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Planning for Space

We are now finishing up our second week of preschool. There has been much enthusiasm, a lot of excitement, some happy reunions and some nervous tears. Some of our students are returning students and some are brand new. Our staff is always excited to see everyone again and to meet our new students and their families.

As a preschool teacher, I've come to realize the importance of space. There have been many times over the past two weeks where I internally recognize that I need to leave room for space. My planner needs space, our students need space, and sometimes our families need space.


When I plan what materials we will be offering in our play-based classroom and what stories and songs we will be engaging with at circle time, I know not to over-do it. The materials we set out on our shelves need to be thoughtfully chosen and placed in a way that allows for space between them. Leaving space adds a sense of calm to our environment. We do not want to overwhelm our students.


I need to leave space in our day (and in my planner) to allow for the flow of preschool life to unfold. This is a skill. So often us teachers love a good plan, and there is nothing wrong with planning a lot of things for our students to do... unless you tend to get fixated on it and worry that you did not get everything accomplished in your planner, which might throw off the rest of your fully planned week and cause you stress.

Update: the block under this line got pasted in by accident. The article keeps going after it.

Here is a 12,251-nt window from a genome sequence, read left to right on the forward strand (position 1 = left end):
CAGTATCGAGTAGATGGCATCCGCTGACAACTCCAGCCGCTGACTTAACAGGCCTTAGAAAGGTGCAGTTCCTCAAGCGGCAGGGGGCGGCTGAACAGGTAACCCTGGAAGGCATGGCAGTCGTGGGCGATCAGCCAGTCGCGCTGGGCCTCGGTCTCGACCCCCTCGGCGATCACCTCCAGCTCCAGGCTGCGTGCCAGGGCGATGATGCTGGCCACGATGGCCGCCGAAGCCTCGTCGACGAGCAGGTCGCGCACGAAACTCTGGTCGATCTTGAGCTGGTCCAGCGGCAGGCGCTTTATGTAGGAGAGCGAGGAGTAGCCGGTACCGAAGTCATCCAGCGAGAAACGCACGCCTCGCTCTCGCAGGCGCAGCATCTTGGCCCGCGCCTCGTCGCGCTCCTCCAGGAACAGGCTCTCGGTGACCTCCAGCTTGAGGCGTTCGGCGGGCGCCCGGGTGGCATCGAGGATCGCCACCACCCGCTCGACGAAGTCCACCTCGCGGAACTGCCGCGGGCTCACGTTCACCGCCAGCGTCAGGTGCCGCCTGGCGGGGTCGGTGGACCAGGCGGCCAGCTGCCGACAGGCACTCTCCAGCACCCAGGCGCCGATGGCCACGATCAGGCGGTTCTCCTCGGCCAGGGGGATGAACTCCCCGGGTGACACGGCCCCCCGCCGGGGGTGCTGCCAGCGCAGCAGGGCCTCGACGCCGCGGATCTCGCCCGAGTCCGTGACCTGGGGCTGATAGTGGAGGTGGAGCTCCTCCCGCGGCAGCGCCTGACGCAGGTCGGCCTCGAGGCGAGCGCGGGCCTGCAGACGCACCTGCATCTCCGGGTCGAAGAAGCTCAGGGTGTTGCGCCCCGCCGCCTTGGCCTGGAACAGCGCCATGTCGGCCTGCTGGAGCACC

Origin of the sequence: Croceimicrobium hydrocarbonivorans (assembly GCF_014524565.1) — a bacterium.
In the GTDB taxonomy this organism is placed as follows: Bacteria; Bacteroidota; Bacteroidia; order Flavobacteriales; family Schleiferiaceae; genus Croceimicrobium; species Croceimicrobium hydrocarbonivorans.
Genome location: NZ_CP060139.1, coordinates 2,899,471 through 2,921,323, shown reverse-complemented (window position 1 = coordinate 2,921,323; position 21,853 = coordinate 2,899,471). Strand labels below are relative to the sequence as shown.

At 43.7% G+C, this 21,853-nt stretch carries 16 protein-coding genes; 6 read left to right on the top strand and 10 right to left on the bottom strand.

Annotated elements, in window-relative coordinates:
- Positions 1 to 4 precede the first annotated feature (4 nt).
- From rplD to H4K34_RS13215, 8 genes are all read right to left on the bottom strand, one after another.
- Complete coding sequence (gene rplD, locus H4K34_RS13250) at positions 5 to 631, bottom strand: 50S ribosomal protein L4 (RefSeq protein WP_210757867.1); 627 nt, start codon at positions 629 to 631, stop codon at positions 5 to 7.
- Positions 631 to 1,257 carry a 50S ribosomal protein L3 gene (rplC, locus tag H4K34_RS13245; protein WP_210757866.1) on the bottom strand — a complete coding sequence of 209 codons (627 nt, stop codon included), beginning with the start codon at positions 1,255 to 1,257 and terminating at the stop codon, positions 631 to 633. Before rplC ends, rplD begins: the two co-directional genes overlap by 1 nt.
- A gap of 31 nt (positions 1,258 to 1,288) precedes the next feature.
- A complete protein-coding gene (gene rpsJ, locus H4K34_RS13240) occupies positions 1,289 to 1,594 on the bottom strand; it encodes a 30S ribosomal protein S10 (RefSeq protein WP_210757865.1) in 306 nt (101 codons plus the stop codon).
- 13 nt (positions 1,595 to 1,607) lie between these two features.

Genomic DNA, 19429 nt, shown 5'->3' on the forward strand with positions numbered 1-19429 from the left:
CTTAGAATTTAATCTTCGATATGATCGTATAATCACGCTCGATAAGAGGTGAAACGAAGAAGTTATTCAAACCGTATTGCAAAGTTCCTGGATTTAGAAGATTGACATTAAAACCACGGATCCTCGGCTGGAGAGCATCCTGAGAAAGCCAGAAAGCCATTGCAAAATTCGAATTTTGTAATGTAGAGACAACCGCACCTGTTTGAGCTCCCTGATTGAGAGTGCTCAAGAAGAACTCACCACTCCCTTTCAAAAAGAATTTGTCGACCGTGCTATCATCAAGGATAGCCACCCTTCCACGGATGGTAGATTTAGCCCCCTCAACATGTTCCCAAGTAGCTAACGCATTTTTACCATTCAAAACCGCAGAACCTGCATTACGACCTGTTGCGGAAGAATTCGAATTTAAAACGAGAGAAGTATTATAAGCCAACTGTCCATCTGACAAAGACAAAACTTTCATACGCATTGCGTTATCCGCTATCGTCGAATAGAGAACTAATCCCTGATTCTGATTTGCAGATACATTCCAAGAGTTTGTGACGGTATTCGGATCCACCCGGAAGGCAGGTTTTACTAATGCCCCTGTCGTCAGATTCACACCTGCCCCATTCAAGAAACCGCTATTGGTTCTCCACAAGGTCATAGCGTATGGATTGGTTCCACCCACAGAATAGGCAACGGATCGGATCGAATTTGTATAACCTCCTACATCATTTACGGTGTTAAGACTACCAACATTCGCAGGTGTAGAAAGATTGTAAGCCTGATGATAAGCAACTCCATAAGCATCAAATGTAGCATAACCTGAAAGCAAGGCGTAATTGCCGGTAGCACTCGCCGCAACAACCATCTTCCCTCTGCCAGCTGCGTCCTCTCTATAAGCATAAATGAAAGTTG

Give your planner some space. Let it breathe. Leave room for the unexpected. And if you are an over-planner and you get only a quarter of your daily plan checked off, that's o.k. There is nothing more important than tapping into the needs of our students. Follow their lead.


Students need space, too. When our students are nervous or upset at drop off, some students want our teachers to console them and support them. Others do not, so we give them space. I have watched so many students over the years work so hard to regulate their emotions. If they say no to a hug, we step back and let them do their emotional work. It's incredible to watch a young child find their calm. It's an important life skill they are developing. And often, once they regulate enough to the point where their calm is on the horizon, some might then reach out to us for that hug or high five.

Sometimes families need space. This one is tricky. The separation between parent and child can look so different from family to family. Some parents want to pass us their child who is struggling with separation because they know their child and they know it won't last. They want to keep the separation time short. Other parents want time with their child to talk with them and help them work on their regulation before sending them inside. I need to read each parent at drop off and determine what I should do. Should I approach and step in? Or should I step back and give them space. If I'm really not sure, I ask. Our relationships with our families are important. We must understand what our individual families need and how we can best support them.


So as you head into the next week, remember to allow for space. Space is necessary and it can be a beautiful offering to your program and families.





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